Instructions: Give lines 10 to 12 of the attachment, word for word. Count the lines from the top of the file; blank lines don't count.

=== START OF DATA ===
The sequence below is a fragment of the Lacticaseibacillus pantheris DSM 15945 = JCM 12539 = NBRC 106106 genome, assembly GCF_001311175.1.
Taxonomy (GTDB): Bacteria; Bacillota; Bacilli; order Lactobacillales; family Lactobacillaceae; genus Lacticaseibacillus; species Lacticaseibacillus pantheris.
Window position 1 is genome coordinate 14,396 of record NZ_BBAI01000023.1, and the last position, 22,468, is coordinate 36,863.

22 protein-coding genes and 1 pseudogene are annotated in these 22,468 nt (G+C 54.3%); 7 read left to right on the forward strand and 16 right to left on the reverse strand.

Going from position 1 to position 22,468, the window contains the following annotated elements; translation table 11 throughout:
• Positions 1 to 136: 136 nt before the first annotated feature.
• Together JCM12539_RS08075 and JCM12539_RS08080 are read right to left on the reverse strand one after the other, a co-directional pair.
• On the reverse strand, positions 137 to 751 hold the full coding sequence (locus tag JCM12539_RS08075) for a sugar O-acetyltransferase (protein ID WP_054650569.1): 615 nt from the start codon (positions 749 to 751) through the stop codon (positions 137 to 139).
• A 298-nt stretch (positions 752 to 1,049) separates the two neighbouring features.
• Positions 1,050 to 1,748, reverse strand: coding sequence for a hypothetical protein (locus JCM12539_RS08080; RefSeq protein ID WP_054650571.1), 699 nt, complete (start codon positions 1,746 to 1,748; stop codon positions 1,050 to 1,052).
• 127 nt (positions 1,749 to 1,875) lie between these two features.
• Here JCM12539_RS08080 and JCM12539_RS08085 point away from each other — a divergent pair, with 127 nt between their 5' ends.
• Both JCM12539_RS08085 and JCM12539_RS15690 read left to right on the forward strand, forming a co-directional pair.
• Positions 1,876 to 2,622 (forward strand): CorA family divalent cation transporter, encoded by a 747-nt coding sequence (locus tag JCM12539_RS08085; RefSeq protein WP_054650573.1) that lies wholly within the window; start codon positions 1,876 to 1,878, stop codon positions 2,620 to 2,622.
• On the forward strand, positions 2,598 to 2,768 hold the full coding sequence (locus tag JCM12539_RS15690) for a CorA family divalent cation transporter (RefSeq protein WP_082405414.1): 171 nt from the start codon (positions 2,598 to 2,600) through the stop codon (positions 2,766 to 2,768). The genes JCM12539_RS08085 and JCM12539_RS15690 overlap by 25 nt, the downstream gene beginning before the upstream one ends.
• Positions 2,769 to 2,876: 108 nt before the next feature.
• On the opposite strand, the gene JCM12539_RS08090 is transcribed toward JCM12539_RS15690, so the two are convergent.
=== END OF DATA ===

• Positions 1,050 to 1,748, reverse strand: coding sequence for a hypothetical protein (locus JCM12539_RS08080; RefSeq protein ID WP_054650571.1), 699 nt, complete (start codon positions 1,746 to 1,748; stop codon positions 1,050 to 1,052).
• 127 nt (positions 1,749 to 1,875) lie between these two features.
• Here JCM12539_RS08080 and JCM12539_RS08085 point away from each other — a divergent pair, with 127 nt between their 5' ends.